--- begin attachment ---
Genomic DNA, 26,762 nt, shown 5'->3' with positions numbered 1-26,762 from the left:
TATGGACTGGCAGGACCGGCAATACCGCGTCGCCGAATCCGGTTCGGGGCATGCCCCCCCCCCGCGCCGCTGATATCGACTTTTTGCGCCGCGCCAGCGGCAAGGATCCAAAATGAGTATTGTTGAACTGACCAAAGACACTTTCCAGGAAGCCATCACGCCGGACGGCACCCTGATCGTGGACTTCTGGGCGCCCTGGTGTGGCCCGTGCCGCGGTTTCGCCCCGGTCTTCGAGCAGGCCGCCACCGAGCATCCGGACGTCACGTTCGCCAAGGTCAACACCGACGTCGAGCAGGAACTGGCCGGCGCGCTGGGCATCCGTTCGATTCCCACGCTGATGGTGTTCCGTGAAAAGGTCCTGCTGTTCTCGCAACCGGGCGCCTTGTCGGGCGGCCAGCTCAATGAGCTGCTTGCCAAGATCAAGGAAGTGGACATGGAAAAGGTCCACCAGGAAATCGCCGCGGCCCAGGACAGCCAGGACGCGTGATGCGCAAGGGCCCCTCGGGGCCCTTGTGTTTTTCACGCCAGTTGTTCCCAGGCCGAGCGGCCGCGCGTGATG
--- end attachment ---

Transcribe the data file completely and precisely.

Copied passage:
Genomic DNA, 26,762 nt, shown 5'->3' with positions numbered 1-26,762 from the left:
TATGGACTGGCAGGACCGGCAATACCGCGTCGCCGAATCCGGTTCGGGGCATGCCCCCCCCCCGCGCCGCTGATATCGACTTTTTGCGCCGCGCCAGCGGCAAGGATCCAAAATGAGTATTGTTGAACTGACCAAAGACACTTTCCAGGAAGCCATCACGCCGGACGGCACCCTGATCGTGGACTTCTGGGCGCCCTGGTGTGGCCCGTGCCGCGGTTTCGCCCCGGTCTTCGAGCAGGCCGCCACCGAGCATCCGGACGTCACGTTCGCCAAGGTCAACACCGACGTCGAGCAGGAACTGGCCGGCGCGCTGGGCATCCGTTCGATTCCCACGCTGATGGTGTTCCGTGAAAAGGTCCTGCTGTTCTCGCAACCGGGCGCCTTGTCGGGCGGCCAGCTCAATGAGCTGCTTGCCAAGATCAAGGAAGTGGACATGGAAAAGGTCCACCAGGAAATCGCCGCGGCCCAGGACAGCCAGGACGCGTGATGCGCAAGGGCCCCTCGGGGCCCTTGTGTTTTTCACGCCAGTTGTTCCCAGGCCGAGCGGCCGCGCGTGATG